The Name Of The Rose, by Umberto Eco – Part 2
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It’s sometimes difficult in the best novels to separate philosophy from literature. I think this is because their authors (and you have to read a bit of literary theory to see how the two are commingled) seek, as in the storytelling of older ages, to give guidance via story. In this case, Eco has a philosophic point he wishes to make about the nature of good and evil, in its grandest manifestations. And what better way to do this than by examining a realistic – albeit exaggerated – abbey and its life, its ethos.
Eco takes the pose of perhaps a seventeenth-century novelist in speaking often to the reader. He also dwells, through Adso, on the story in narrative. But he’s modern enough to present the reader with some of the wittiest dialogue around, and to refrain, despite his emphasis on narrative, from keeping the reader at arm’s length. This is the work and skill of a master storyteller/novelist – one that transcends epoch and genre.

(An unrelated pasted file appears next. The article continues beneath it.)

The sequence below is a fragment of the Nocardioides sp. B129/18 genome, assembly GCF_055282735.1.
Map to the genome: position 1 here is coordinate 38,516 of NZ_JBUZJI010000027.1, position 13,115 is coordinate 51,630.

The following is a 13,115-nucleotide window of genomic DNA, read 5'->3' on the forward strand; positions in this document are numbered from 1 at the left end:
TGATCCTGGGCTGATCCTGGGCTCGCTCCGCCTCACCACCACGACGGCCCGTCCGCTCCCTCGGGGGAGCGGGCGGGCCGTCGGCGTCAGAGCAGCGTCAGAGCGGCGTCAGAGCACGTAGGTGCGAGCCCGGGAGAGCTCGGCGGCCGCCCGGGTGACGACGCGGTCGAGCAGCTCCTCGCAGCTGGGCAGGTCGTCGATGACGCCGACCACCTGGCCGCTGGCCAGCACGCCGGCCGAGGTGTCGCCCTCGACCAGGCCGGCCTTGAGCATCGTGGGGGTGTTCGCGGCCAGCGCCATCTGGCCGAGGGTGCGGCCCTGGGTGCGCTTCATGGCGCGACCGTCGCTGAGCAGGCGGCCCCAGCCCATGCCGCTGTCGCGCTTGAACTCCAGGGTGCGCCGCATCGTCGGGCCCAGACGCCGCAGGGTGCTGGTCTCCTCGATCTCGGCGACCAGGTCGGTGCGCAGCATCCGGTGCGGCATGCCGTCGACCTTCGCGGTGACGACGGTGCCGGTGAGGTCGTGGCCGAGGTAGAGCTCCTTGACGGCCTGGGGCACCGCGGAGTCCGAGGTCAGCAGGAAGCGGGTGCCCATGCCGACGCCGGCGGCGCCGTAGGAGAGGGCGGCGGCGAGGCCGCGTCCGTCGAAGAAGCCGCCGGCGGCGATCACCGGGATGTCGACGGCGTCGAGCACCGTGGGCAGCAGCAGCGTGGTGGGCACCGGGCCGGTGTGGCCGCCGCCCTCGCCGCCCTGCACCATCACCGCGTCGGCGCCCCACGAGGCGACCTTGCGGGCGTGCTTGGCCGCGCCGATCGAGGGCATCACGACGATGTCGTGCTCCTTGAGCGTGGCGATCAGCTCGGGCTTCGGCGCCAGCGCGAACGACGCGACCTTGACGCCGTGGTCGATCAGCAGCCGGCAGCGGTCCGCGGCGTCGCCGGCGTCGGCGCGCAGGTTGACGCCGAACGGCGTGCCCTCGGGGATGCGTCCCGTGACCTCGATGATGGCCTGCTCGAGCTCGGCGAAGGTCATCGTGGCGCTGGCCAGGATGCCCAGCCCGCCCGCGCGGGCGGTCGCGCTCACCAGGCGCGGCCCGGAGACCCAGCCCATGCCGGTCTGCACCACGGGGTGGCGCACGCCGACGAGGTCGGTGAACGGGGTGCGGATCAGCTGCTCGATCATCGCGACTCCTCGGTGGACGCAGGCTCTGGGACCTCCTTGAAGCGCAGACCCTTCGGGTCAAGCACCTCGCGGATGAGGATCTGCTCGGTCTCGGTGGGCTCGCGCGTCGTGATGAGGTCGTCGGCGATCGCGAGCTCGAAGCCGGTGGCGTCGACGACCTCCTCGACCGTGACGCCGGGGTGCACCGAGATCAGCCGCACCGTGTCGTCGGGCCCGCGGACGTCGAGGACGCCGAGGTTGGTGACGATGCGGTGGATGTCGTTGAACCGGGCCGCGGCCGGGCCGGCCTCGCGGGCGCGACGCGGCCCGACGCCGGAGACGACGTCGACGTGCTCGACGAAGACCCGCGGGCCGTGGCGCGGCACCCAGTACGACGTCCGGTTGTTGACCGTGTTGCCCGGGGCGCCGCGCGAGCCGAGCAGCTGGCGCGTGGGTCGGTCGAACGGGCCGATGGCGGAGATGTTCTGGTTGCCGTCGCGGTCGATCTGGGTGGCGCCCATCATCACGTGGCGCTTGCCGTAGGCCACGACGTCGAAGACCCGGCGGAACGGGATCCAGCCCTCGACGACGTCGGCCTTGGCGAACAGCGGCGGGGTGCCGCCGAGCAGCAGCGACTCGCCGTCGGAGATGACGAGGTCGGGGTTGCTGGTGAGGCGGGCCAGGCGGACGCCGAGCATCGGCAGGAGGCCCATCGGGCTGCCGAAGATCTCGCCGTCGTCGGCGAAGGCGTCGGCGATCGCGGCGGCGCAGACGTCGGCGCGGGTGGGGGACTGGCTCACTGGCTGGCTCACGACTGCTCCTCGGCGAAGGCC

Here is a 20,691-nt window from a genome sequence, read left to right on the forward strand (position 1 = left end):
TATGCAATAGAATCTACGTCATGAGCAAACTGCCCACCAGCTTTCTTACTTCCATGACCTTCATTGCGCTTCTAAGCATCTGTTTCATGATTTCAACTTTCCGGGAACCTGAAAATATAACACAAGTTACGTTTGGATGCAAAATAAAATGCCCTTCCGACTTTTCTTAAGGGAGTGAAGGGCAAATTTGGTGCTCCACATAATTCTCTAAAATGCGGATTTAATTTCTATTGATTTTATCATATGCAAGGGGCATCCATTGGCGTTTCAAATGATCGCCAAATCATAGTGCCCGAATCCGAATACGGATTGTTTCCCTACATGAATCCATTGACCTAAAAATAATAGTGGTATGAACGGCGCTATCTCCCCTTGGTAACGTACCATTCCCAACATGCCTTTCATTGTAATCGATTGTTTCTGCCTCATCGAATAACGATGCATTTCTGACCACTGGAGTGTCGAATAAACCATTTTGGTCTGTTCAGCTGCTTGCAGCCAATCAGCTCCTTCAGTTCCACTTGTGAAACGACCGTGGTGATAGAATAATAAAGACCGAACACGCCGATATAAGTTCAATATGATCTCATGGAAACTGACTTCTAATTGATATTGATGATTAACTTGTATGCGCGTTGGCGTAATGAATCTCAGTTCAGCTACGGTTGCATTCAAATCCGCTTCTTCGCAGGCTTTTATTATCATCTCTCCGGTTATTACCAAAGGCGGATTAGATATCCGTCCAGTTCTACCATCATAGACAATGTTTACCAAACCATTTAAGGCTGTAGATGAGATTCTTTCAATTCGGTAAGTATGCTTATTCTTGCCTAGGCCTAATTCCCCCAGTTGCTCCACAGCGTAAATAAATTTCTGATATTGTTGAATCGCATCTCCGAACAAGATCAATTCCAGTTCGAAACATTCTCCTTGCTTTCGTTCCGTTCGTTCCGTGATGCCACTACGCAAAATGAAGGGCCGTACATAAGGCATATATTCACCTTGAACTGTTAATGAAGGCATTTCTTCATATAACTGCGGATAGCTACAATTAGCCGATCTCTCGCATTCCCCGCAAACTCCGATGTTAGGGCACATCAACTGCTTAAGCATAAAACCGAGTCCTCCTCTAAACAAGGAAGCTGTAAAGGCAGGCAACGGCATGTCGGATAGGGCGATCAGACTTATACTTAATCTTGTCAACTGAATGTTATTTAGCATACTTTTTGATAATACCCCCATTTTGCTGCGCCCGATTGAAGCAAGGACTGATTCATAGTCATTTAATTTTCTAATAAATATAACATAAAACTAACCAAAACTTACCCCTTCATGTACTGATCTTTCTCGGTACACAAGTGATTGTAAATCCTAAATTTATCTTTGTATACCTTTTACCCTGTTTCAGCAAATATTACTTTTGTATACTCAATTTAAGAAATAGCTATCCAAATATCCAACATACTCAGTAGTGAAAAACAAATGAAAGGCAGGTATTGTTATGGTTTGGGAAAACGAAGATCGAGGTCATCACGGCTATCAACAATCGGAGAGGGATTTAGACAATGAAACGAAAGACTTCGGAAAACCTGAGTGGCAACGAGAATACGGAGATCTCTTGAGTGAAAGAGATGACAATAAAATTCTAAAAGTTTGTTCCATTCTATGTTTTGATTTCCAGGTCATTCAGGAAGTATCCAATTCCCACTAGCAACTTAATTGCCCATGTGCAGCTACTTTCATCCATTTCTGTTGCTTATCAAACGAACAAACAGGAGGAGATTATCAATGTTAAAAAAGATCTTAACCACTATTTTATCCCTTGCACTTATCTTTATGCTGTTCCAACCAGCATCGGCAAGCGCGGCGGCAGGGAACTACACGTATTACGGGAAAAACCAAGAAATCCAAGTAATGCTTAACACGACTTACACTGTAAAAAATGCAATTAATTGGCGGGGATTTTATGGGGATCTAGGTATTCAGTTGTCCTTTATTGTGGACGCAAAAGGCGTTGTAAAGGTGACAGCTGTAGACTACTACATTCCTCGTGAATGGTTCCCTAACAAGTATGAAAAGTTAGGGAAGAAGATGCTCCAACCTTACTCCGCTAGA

This is, of course, a European novel – Eco is Italian – and European readers don’t recoil at the tangents such writers present in their works. We Yanks prefer taut prose, both in narrative and dialogue, and have little patience with an author who doesn’t get down to business - and who won't stay there.
Despite such leanings, this reader views the book is a literary panorama – even though it takes place in only a few days and in the most specific of settings. Again, this testifies to the author’s skill as a writer. Even we fast-paced citizens of the Colonies have to appreciate the manner in which Eco unfolds his project – despite the hurdles he places before us as we read along.
My rating: 18 of 20 stars
Causes Bob Mustin Supports
Native American culture. Education. Creative writing.